These fears usually predate an ADU program - other conditions in the community or  perceptions of conditions in the community create these concerns.   This is a prime example of an occasion when policy becomes political - this is a change that is literally in one's own back yard, and opinions can be strong .  The planner or politician who goes into a community meeting on this issue must do their homework first and know what to expect.  Concerns about parking, fire safety and or about the condition of neighborhoods should be anticipated and provisions will need to made to address concerns. Those concerns also need to be weighed against the need for housing options in the community and the property rights of landowners who want flexibility with their property. The reward for the community that implements ADUs successfully is a range of new housing options, and in places where housing affordability or the opportunities to age-in-place are limited, this can positively impact many families. 

Do you have any thoughts on ADUs?  Have they been implemented in your town?  What should a town that's considering ADUs think about?  Share by leaving a comment below or @DrUrbanPolicy.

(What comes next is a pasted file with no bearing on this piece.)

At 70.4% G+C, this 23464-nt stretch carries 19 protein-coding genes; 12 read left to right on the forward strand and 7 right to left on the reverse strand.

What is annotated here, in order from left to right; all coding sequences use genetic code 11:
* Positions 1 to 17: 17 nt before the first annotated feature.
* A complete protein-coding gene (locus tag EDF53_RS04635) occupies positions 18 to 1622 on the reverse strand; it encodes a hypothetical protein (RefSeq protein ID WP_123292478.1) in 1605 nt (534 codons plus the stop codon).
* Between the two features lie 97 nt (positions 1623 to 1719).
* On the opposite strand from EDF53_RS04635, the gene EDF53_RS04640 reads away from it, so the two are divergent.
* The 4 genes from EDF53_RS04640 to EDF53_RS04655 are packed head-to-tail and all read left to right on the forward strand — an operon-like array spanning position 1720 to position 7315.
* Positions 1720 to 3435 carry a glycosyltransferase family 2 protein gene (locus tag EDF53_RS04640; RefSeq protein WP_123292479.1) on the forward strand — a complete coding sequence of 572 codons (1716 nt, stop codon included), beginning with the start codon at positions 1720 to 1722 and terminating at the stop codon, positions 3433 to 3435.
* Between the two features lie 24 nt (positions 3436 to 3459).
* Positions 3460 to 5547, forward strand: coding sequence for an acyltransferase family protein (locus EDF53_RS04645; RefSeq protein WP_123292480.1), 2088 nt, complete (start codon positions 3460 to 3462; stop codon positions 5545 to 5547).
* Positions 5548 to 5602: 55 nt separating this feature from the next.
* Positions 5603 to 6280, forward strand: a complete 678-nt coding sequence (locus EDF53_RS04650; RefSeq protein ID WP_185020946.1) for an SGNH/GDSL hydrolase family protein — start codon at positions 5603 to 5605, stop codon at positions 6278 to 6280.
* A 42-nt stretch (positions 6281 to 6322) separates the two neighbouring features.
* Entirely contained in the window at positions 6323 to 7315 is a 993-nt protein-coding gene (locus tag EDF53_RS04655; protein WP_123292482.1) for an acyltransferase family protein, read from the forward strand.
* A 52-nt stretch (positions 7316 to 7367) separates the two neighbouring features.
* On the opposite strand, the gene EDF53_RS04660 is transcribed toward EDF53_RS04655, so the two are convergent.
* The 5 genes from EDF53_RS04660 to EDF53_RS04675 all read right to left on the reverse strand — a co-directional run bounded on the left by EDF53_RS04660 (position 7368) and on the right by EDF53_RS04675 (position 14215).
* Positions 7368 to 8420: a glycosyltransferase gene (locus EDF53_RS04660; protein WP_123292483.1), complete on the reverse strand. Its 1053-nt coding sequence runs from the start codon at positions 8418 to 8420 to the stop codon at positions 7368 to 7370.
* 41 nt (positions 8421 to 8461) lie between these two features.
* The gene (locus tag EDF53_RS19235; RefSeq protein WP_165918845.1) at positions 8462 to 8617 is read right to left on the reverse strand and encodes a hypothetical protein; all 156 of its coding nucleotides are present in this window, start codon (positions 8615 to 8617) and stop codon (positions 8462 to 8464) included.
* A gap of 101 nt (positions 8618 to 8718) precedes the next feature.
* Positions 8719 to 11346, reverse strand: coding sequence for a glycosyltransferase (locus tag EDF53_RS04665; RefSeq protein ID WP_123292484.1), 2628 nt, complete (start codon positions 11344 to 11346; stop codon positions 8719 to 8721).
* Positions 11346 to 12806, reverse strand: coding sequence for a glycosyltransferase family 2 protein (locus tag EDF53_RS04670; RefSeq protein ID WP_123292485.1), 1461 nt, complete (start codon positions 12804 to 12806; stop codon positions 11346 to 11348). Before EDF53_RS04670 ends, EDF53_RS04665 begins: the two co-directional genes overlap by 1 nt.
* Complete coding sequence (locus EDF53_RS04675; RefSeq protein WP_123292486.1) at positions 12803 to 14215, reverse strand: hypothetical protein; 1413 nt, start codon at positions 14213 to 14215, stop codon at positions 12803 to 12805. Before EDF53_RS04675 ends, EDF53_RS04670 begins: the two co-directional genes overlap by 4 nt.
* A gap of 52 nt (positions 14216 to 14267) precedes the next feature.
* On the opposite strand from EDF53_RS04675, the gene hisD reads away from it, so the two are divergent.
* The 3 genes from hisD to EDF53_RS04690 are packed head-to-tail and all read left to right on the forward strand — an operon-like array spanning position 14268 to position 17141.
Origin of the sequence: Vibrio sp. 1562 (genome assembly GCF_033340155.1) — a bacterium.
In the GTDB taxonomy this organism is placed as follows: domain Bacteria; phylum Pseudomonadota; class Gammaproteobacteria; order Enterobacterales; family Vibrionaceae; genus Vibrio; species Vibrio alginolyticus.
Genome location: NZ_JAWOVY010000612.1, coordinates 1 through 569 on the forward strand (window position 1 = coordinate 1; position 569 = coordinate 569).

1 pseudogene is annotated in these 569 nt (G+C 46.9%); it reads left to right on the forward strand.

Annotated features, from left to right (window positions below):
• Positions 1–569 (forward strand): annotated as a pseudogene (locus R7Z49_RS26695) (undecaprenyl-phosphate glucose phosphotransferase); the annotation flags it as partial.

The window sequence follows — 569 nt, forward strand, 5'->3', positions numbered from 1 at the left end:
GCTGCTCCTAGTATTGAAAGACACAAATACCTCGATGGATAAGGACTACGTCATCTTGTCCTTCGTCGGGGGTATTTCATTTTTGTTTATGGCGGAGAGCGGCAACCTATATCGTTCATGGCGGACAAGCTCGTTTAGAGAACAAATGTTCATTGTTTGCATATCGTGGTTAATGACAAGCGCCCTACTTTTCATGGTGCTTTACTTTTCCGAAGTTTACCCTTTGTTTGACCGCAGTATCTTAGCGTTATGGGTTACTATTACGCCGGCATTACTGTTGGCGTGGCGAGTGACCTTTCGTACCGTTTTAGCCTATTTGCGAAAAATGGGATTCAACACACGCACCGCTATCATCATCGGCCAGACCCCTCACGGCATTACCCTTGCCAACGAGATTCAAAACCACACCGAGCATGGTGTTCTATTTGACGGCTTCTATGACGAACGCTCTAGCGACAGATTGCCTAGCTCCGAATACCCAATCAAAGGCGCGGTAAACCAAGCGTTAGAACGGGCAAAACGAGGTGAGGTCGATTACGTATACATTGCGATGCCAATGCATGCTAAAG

1. No question that fears predate the ADU program. Even in places that have "successful" or "aggressive" programs, there are very few legal ADUs compared to the number of single family residences--- so ADUs are generally not that visible, and there is not much basis to evaluate community effects for good or for bad.

    Opponents may be reacting to experience in places with rampant illegal ADUs, or they may have the basic attachment that anyone has to their neighborhood -- they don't want it to change. "Renters" can be a specter -- even though most homeowners were renters themselves once.

    The way the subject is presented does seem to make a difference. Most people are uncomfortable with the bureaucratic notion of 'accessory dwellings' and 'affordable housing,' but they are completely at home with building a little house on the alley for grandma.

    Big homebuilders in the Southwest are selling something called "multigenerational houses." These are simply houses with internal ADUs, but they never use words like "ADU." The marketing focuses on the family connections such places can support, instead of the rental aspect.

    But at some point those ADUs will be rented out to strangers -- that's just the way housing stock works. And my guess is that neighborhoods will be fine with it.

  2. ADUs can support generational and extended family strategies for empowered aging in place. Say yes to multigenerational homes!